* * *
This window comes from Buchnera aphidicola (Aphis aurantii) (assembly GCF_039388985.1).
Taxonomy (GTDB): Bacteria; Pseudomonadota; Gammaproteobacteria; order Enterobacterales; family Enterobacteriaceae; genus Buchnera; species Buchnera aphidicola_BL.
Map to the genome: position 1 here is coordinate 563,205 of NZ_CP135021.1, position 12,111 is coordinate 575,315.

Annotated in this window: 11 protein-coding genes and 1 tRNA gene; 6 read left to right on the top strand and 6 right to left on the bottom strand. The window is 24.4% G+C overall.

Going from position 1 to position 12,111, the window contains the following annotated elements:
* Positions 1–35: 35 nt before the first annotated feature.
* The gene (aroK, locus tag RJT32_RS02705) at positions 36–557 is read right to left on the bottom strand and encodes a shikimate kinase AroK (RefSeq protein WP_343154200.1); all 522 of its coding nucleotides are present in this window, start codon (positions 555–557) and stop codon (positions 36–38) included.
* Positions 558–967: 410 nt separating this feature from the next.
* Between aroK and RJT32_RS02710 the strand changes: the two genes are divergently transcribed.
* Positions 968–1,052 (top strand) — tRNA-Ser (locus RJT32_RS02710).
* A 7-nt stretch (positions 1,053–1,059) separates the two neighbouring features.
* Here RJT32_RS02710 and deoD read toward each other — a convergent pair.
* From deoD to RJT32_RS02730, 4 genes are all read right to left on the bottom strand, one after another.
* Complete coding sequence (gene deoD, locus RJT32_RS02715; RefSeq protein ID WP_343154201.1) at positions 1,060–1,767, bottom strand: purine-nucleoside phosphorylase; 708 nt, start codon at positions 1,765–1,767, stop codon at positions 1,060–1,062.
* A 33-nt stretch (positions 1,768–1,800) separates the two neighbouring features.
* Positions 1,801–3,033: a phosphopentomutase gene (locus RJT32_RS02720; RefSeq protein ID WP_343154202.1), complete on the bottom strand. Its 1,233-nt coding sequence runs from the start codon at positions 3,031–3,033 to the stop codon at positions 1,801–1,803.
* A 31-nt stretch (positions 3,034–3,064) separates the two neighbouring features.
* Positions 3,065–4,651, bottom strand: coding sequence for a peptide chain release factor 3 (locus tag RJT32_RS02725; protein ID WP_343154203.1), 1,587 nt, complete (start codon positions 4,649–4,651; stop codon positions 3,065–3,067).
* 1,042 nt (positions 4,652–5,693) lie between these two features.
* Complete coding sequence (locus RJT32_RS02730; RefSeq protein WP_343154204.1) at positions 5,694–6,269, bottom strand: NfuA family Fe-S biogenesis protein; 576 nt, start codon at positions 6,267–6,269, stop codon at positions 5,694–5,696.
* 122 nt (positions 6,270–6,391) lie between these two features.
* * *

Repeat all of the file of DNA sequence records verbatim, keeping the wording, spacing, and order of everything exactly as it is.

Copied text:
This window comes from Buchnera aphidicola (Aphis aurantii) (assembly GCF_039388985.1).
Taxonomy (GTDB): Bacteria; Pseudomonadota; Gammaproteobacteria; order Enterobacterales; family Enterobacteriaceae; genus Buchnera; species Buchnera aphidicola_BL.
Map to the genome: position 1 here is coordinate 563,205 of NZ_CP135021.1, position 12,111 is coordinate 575,315.

Annotated in this window: 11 protein-coding genes and 1 tRNA gene; 6 read left to right on the top strand and 6 right to left on the bottom strand. The window is 24.4% G+C overall.

Going from position 1 to position 12,111, the window contains the following annotated elements:
* Positions 1–35: 35 nt before the first annotated feature.
* The gene (aroK, locus tag RJT32_RS02705) at positions 36–557 is read right to left on the bottom strand and encodes a shikimate kinase AroK (RefSeq protein WP_343154200.1); all 522 of its coding nucleotides are present in this window, start codon (positions 555–557) and stop codon (positions 36–38) included.
* Positions 558–967: 410 nt separating this feature from the next.
* Between aroK and RJT32_RS02710 the strand changes: the two genes are divergently transcribed.
* Positions 968–1,052 (top strand) — tRNA-Ser (locus RJT32_RS02710).
* A 7-nt stretch (positions 1,053–1,059) separates the two neighbouring features.
* Here RJT32_RS02710 and deoD read toward each other — a convergent pair.
* From deoD to RJT32_RS02730, 4 genes are all read right to left on the bottom strand, one after another.
* Complete coding sequence (gene deoD, locus RJT32_RS02715; RefSeq protein ID WP_343154201.1) at positions 1,060–1,767, bottom strand: purine-nucleoside phosphorylase; 708 nt, start codon at positions 1,765–1,767, stop codon at positions 1,060–1,062.
* A 33-nt stretch (positions 1,768–1,800) separates the two neighbouring features.
* Positions 1,801–3,033: a phosphopentomutase gene (locus RJT32_RS02720; RefSeq protein ID WP_343154202.1), complete on the bottom strand. Its 1,233-nt coding sequence runs from the start codon at positions 3,031–3,033 to the stop codon at positions 1,801–1,803.
* A 31-nt stretch (positions 3,034–3,064) separates the two neighbouring features.
* Positions 3,065–4,651, bottom strand: coding sequence for a peptide chain release factor 3 (locus tag RJT32_RS02725; protein ID WP_343154203.1), 1,587 nt, complete (start codon positions 4,649–4,651; stop codon positions 3,065–3,067).
* 1,042 nt (positions 4,652–5,693) lie between these two features.
* Complete coding sequence (locus RJT32_RS02730; RefSeq protein WP_343154204.1) at positions 5,694–6,269, bottom strand: NfuA family Fe-S biogenesis protein; 576 nt, start codon at positions 6,267–6,269, stop codon at positions 5,694–5,696.
* 122 nt (positions 6,270–6,391) lie between these two features.